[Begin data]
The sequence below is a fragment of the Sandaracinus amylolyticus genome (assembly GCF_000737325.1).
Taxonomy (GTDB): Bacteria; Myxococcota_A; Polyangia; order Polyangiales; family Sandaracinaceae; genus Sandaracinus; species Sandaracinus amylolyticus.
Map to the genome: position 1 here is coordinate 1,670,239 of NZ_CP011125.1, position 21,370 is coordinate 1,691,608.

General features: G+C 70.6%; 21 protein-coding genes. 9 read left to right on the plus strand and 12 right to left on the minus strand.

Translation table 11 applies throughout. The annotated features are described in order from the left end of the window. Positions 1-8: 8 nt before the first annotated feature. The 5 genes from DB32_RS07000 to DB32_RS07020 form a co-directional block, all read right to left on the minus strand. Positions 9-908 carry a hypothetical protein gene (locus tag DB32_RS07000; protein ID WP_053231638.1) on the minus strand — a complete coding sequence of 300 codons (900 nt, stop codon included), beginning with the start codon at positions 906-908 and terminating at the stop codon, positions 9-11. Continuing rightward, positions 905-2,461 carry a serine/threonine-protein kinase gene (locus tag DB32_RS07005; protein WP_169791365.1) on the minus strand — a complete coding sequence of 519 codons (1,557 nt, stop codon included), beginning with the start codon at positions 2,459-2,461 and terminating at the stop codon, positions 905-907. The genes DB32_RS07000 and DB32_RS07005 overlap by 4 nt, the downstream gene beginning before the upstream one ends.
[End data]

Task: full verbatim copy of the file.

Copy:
The sequence below is a fragment of the Sandaracinus amylolyticus genome (assembly GCF_000737325.1).
Taxonomy (GTDB): Bacteria; Myxococcota_A; Polyangia; order Polyangiales; family Sandaracinaceae; genus Sandaracinus; species Sandaracinus amylolyticus.
Map to the genome: position 1 here is coordinate 1,670,239 of NZ_CP011125.1, position 21,370 is coordinate 1,691,608.

General features: G+C 70.6%; 21 protein-coding genes. 9 read left to right on the plus strand and 12 right to left on the minus strand.

Translation table 11 applies throughout. The annotated features are described in order from the left end of the window. Positions 1-8: 8 nt before the first annotated feature. The 5 genes from DB32_RS07000 to DB32_RS07020 form a co-directional block, all read right to left on the minus strand. Positions 9-908 carry a hypothetical protein gene (locus tag DB32_RS07000; protein ID WP_053231638.1) on the minus strand — a complete coding sequence of 300 codons (900 nt, stop codon included), beginning with the start codon at positions 906-908 and terminating at the stop codon, positions 9-11. Continuing rightward, positions 905-2,461 carry a serine/threonine-protein kinase gene (locus tag DB32_RS07005; protein WP_169791365.1) on the minus strand — a complete coding sequence of 519 codons (1,557 nt, stop codon included), beginning with the start codon at positions 2,459-2,461 and terminating at the stop codon, positions 905-907. The genes DB32_RS07000 and DB32_RS07005 overlap by 4 nt, the downstream gene beginning before the upstream one ends.